Controversial statues ought to all include context | Opinion


By Raymond A. Schroth

When I taught at St. Peter’s College in Jersey City, I would take long bike rides,  just looking for surprises  and  getting the feel of the neighborhoods.  I  love statues  that both educate the public and re-enforce values that strengthen the community.

A  major discovery was a mysterious statue of a dead young man next to the front door of a public high school..

He was a soldier, but his shirt was gone and his pants were shredded. He leans back against the trunk of a tree, head tilted, mouth open, eyes closed, while his left arm dangles  and  he holds his right across his bare stomach.  Around his waist, an ammunition belt.

The brass dedication plaques are probably stolen by vandals who will sell  the metal. No citation from an alderman, mayor, or congressman tells us what the statue means. In what war and  for what cause did he die? Where is the eulogy embedded in bronze: “We shall never forget our eternal debt to Private (unknown) whom we memorialize today?”

Statues are meant to inspire. But recently a flood of  news stories argue that certain statues have become controversial and should be destroyed.

This statue by an unknown author of an unknown soldier is in front of Lincoln High School in Jersey City. (Photo by Raymond A. Schroth)
 

The biggest fights focus on Robert E. Lee and Christopher Columbus. Both are popular heroes, but now charged with racism.

Robert E. Lee both owned slaves and is a “traitor”  in that in the Civil War, which was caused by slavery, he was loyal to Virginia, not to the United States.  Journalists Jason Berry of New Orleans and Paul Moses explain that the Civil War statues  did not grow out of the war itself but were part of a later 19th-early 20th century movement  arguing that  the war was not about slavery  but a “lost cause” battle for their way of life.   It was a time when  schools were re-segregated and  blacks assassinated and de-franchised.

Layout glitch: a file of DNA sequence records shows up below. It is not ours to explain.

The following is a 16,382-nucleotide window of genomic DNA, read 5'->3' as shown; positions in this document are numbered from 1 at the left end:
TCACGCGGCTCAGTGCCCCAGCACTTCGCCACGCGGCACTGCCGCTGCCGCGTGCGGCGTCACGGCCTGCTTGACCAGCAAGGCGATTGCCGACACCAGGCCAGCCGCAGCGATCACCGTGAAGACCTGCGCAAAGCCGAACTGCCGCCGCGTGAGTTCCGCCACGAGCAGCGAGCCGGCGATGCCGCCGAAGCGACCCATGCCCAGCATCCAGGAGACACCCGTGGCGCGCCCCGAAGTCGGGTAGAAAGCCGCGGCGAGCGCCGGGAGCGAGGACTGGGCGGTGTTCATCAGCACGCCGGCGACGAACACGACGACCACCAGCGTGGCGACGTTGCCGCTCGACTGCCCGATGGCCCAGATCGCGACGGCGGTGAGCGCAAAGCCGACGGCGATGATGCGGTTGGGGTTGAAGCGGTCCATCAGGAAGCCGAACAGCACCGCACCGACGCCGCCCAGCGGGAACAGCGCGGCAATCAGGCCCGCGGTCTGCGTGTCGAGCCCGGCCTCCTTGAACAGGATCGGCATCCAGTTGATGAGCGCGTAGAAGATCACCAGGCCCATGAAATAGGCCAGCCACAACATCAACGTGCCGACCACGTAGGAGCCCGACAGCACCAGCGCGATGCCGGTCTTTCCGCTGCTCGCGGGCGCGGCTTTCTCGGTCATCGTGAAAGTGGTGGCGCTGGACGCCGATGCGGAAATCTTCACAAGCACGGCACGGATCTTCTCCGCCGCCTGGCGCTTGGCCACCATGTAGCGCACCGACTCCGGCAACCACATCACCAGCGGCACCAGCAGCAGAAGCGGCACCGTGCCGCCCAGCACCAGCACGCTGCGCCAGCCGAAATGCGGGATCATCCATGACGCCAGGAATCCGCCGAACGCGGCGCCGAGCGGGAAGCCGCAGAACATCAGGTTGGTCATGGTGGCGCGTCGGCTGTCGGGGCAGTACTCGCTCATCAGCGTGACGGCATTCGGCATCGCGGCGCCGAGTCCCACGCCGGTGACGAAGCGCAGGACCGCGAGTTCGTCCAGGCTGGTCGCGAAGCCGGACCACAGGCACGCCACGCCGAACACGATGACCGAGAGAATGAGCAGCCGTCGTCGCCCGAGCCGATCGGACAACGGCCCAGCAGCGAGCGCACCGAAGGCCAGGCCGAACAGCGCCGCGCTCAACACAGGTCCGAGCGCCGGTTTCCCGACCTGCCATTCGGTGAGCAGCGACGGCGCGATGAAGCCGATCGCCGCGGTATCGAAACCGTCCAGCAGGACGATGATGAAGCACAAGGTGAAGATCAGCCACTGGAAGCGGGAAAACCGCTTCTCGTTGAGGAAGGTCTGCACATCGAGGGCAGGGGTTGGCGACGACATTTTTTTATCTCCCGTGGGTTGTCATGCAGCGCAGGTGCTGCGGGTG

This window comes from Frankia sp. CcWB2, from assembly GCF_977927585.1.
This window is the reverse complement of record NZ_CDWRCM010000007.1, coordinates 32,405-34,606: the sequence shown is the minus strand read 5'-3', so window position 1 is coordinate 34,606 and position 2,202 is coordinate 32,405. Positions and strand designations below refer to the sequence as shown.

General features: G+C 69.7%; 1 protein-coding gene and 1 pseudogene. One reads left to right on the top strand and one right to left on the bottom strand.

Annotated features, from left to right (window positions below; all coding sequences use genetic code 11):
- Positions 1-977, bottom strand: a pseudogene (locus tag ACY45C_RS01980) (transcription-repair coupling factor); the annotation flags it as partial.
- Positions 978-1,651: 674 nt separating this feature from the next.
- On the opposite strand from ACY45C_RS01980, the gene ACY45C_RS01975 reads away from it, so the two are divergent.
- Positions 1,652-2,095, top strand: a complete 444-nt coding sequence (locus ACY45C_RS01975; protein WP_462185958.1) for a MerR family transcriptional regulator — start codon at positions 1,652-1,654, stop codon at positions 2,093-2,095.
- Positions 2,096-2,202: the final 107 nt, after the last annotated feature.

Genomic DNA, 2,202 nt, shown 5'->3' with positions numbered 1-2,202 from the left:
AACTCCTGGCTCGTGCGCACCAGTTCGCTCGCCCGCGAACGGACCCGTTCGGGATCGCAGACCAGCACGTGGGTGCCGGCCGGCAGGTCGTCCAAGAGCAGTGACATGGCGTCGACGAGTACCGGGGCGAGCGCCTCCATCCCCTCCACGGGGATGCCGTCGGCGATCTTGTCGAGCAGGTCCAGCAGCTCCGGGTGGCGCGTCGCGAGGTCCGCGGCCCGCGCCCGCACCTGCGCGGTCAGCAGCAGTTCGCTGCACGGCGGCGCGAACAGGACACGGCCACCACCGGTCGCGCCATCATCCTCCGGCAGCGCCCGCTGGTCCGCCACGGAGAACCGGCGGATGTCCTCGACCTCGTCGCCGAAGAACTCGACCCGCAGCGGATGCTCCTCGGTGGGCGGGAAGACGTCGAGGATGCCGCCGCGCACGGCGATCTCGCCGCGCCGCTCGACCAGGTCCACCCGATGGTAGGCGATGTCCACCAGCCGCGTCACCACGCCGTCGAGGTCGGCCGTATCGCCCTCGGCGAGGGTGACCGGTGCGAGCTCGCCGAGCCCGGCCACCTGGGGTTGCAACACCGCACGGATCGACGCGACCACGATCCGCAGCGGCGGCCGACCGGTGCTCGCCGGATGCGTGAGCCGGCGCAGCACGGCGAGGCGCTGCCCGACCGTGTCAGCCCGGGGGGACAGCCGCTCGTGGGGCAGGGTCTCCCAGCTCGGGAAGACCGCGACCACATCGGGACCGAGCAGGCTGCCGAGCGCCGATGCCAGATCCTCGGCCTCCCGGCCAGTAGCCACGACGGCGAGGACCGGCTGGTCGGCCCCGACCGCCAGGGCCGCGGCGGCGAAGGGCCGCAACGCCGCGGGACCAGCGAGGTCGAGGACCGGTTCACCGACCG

Explaining why he took down Lee, New Orleans Mayor Mitch Landrieu asked how African-American  parents can explain  to their 5th grade daughter whether the statue of Lee was “there to encourage her.” 

In September alone vandals attacked four statues of Christopher Columbus in New York. In response Mayor Bill DeBlasio appointed a committee to evaluate the city’s statues: How many, if any, should go. The main target is the towering 76-foot   monument at Columbus Circle, erected in 1892 on the 400th anniversary of Columbus’  discovery  of the Americas. Recent celebrations have raised issues of his brutal treatment of Native Americans. In short he is held responsible for today’s racial discrimination.

A priest testified in a 16th century investigation that  Columbus permitted Indians to be taken as slaves  to be bought and sold  rather than be baptized, and attractive boys  and girls were  made slaves rather than converted.  All Indians on the island, said Columbus, belonged to him. They were no longer…



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